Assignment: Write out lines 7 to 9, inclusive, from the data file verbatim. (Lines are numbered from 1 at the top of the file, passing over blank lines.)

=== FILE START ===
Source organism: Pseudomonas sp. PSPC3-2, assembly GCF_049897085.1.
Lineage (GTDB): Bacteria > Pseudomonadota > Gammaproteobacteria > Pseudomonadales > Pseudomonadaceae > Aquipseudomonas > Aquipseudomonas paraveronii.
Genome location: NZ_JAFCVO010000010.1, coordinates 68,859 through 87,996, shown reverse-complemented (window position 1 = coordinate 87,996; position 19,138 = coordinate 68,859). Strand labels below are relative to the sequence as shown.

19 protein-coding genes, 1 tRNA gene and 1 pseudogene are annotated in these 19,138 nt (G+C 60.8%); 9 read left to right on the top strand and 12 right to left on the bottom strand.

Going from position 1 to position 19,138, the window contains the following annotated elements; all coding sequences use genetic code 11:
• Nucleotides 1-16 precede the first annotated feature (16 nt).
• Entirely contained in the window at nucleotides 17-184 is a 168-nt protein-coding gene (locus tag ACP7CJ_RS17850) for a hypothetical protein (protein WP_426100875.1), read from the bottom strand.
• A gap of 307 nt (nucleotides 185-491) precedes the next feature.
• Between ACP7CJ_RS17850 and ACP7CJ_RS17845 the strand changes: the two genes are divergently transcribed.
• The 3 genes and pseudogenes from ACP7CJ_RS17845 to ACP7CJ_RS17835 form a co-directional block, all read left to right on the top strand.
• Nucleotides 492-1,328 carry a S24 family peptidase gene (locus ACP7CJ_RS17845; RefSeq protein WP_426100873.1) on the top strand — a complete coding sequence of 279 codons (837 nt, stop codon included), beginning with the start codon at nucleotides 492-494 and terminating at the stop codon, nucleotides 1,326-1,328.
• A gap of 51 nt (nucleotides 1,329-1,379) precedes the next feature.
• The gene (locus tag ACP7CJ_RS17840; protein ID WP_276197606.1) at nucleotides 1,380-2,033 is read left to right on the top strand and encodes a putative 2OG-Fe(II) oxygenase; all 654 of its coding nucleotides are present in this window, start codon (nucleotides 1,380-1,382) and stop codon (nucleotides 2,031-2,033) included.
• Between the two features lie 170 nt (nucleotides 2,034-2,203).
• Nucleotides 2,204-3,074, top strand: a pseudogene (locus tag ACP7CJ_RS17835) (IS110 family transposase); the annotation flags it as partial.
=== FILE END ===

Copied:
• Entirely contained in the window at nucleotides 17-184 is a 168-nt protein-coding gene (locus tag ACP7CJ_RS17850) for a hypothetical protein (protein WP_426100875.1), read from the bottom strand.
• A gap of 307 nt (nucleotides 185-491) precedes the next feature.
• Between ACP7CJ_RS17850 and ACP7CJ_RS17845 the strand changes: the two genes are divergently transcribed.